Sorry, folks. There will be no Campaign Log post this week. The onrush of Spring has caused my sinuses to mount a protest. The worst should pass over the weekend, however, and I will be able to think clearly enough to continue regular posting next week. Until then I want to share a crazy idea I’ve had and solicit your opinions.
There are a number of character optimization posts out there among the many D&D related blogs and forums. Most of this advice is based on calculated values for damage potential based on average die rolls and assumed Ability and Feat selections. What I propose is a little empirical experimentation.
You see, I was the type of kid who would play chess against myself just to puzzle out the strategy from both sides. I would even, on occasion, play a solo game of Kingmaker where I would assume the roles of four or five factions in turns. Does that make me weird? Perhaps. But, it lends itself to this proposition. How would it be if I drew up a party of 4 to 6 players, set in various encounters and ran them through, simulation style, to see how they fared?
My party might consist of a few of the pre-generated ones provided by the Wizards out West; or, I could create a party purely of “gish” types; Valor Bard, Eldritch Knight, Arcane Trickster, Blade Pact Warlock, and maybe Tempest Cleric. Alternately, I could build a party entirely of one race or one class. The purpose of these simulations would be to test the theory that certain class/race combinations are indeed optimal. I would, of course, have to define what “optimal” means.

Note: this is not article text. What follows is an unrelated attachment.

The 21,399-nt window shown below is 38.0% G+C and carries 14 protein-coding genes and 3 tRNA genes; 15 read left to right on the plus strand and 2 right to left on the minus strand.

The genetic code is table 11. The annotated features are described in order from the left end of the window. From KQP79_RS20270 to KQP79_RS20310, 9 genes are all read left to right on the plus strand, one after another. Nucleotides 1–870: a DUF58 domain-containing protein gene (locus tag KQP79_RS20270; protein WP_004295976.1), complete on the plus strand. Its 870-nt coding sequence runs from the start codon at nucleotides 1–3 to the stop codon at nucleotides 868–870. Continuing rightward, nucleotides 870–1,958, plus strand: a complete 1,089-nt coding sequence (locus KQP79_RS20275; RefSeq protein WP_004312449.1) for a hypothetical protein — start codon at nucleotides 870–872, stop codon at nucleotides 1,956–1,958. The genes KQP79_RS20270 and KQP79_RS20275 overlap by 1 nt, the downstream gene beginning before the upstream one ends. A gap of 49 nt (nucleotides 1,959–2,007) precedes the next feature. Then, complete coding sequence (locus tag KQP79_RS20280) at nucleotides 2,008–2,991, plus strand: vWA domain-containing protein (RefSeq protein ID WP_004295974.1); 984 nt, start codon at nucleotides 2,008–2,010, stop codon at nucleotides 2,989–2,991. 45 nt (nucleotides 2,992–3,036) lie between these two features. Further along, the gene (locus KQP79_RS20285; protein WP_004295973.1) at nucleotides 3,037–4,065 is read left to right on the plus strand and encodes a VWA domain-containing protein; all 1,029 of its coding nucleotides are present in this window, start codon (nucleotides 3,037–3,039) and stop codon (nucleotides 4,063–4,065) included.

I am more or less convinced, at present, that it really doesn’t make much difference. However, I suspect there are some combinations that are particularly potent and/or sub-par. I suspect, for instance, that the half-orc barbarian could potentially outshine all other melee classes. I, for one, would like to see some actual data to support the plethora of opinion and rules of thumb out there.
So, what do you, my dear readers, think of this idea. Would this make for interesting reading? Am I just re-inventing the wheel? Was this already accomplished in the extended play test period? If so, is that data available somewhere? Perhaps the Wizards out West have it stashed away somewhere.